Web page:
The image below displays how to create an equi-join using records from a Customer table and Order table.
Here are the records created as a result of the equi-join.
In its most common form, a join forms new rows when data in the two source tables match. Because we are looking for rows with equal values, this type of join is known as an equi-join (or a natural equi-join ). As an example, consider the two tables in Figure 5.4.1 .
Notice that the ID number column is the primary key of the customers table and that the same column is a foreign key in the orders table.
The ID number column in orders therefore serves to relate orders to the customers to which they belong.
Assume that you want to see the names of the customers who placed each order. To do so, you must join the two tables, creating combined rows wherever
there is a matching ID number. In database terminology, we are joining the two tables over ID number.
The result table can be found in Figure 5.4.2. An equi-join can begin with either source table and the result should be the same regardless of the direction in which the join is performed. The join compares each row in one source table with the rows in the second. For each row in the first that matches data in the second source table in the column or columns over which the join is being performed, a new row is placed in the result table.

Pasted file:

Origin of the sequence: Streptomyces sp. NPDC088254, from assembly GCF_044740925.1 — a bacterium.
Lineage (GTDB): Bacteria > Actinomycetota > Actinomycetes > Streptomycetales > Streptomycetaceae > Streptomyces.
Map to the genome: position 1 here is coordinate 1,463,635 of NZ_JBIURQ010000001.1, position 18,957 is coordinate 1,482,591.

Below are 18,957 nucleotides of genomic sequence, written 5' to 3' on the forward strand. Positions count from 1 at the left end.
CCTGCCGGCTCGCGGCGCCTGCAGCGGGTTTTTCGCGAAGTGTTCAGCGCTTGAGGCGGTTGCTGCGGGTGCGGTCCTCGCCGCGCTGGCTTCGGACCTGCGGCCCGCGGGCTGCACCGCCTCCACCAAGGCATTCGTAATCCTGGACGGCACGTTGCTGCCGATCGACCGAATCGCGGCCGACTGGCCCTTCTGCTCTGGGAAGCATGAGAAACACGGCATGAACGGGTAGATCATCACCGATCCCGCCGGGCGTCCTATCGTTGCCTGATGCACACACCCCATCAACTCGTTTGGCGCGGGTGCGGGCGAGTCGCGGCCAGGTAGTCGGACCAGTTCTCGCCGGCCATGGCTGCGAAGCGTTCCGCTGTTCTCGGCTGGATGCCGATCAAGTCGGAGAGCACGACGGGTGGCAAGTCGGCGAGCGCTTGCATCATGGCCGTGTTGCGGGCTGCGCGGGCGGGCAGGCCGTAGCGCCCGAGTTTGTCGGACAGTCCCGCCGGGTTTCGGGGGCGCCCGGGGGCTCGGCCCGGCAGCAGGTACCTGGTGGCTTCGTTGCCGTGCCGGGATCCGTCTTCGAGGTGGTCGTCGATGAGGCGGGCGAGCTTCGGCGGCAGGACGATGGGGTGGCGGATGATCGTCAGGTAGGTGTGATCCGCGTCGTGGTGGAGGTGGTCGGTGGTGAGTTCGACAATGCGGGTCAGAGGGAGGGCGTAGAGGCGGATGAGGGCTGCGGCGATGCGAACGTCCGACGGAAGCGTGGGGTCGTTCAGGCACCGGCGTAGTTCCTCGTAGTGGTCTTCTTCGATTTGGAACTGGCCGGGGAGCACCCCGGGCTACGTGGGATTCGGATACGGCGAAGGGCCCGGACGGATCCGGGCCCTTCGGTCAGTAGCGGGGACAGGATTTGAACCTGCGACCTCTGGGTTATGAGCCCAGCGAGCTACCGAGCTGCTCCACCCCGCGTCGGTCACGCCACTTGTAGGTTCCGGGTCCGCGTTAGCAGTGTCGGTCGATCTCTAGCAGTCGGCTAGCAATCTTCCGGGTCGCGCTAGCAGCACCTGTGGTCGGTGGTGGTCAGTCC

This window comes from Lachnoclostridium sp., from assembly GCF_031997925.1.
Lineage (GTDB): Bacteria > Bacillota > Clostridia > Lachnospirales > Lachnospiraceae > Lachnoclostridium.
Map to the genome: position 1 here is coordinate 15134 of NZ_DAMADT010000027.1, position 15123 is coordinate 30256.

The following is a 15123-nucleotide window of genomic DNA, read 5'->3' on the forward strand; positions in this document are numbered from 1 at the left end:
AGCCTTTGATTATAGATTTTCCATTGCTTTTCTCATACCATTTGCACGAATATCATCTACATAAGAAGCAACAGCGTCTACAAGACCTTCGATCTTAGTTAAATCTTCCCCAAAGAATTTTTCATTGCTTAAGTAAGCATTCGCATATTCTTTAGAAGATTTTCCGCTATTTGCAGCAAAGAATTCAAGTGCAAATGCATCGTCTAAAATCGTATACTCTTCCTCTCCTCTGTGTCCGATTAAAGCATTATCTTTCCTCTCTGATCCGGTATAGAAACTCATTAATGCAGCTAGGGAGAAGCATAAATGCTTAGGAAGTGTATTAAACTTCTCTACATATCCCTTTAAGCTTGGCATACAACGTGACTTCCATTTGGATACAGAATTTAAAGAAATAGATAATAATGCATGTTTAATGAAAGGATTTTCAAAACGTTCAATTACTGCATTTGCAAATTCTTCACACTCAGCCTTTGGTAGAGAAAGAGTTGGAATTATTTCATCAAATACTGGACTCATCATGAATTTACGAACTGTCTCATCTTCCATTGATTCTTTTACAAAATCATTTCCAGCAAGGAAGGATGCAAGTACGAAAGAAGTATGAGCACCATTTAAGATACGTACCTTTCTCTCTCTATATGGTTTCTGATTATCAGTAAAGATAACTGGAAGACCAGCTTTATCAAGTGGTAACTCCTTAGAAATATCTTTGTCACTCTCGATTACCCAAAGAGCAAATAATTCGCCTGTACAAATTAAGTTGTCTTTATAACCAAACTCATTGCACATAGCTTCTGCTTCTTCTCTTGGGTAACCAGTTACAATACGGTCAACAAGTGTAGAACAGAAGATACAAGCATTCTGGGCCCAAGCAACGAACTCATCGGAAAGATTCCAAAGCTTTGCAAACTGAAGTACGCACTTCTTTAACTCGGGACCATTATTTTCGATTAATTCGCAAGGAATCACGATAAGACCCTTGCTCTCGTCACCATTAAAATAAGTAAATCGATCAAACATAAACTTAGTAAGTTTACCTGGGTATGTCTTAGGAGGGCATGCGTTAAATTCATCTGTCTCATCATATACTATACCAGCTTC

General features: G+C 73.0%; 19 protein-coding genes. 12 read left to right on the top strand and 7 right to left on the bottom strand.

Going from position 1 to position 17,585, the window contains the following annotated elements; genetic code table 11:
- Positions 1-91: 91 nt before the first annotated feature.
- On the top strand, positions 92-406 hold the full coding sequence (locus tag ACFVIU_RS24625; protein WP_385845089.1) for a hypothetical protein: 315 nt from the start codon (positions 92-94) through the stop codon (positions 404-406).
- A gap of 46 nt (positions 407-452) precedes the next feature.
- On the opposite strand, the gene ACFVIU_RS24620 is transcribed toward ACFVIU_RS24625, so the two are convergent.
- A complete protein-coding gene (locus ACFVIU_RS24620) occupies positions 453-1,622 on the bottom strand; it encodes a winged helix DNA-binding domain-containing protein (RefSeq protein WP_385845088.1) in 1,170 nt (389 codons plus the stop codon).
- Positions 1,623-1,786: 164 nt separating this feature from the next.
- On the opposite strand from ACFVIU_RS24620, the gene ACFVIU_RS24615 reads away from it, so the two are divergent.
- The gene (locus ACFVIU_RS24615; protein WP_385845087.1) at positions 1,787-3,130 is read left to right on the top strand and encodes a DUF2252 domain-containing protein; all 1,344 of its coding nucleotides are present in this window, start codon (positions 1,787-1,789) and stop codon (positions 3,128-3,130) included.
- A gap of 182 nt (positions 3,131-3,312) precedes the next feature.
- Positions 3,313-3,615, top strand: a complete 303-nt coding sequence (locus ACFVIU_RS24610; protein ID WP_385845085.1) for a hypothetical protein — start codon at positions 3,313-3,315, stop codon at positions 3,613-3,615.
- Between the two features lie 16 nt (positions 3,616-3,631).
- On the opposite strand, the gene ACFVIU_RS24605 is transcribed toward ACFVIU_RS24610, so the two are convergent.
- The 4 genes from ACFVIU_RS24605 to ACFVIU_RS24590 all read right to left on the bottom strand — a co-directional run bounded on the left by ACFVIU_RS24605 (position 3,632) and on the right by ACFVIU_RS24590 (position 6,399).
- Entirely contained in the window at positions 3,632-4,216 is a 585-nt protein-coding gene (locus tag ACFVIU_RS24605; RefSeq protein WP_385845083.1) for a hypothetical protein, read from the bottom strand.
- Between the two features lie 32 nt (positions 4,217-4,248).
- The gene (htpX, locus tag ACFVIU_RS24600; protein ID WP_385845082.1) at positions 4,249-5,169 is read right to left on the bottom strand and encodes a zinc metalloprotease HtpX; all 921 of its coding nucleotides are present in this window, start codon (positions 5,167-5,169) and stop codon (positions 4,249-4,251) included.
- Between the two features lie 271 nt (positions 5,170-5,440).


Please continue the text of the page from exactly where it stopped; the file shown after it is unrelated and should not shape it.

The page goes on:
An equijoin is a join with a join condition containing an equality operator. An equijoin combines rows that have equivalent values for the specified columns. Depending on the internal algorithm the optimizer chooses to execute the join, the total size of the columns in the equijoin condition in a single table may be limited to the size of a data block minus some overhead.
The size of a data block is specified by the initialization parameter DB_BLOCK_SIZE.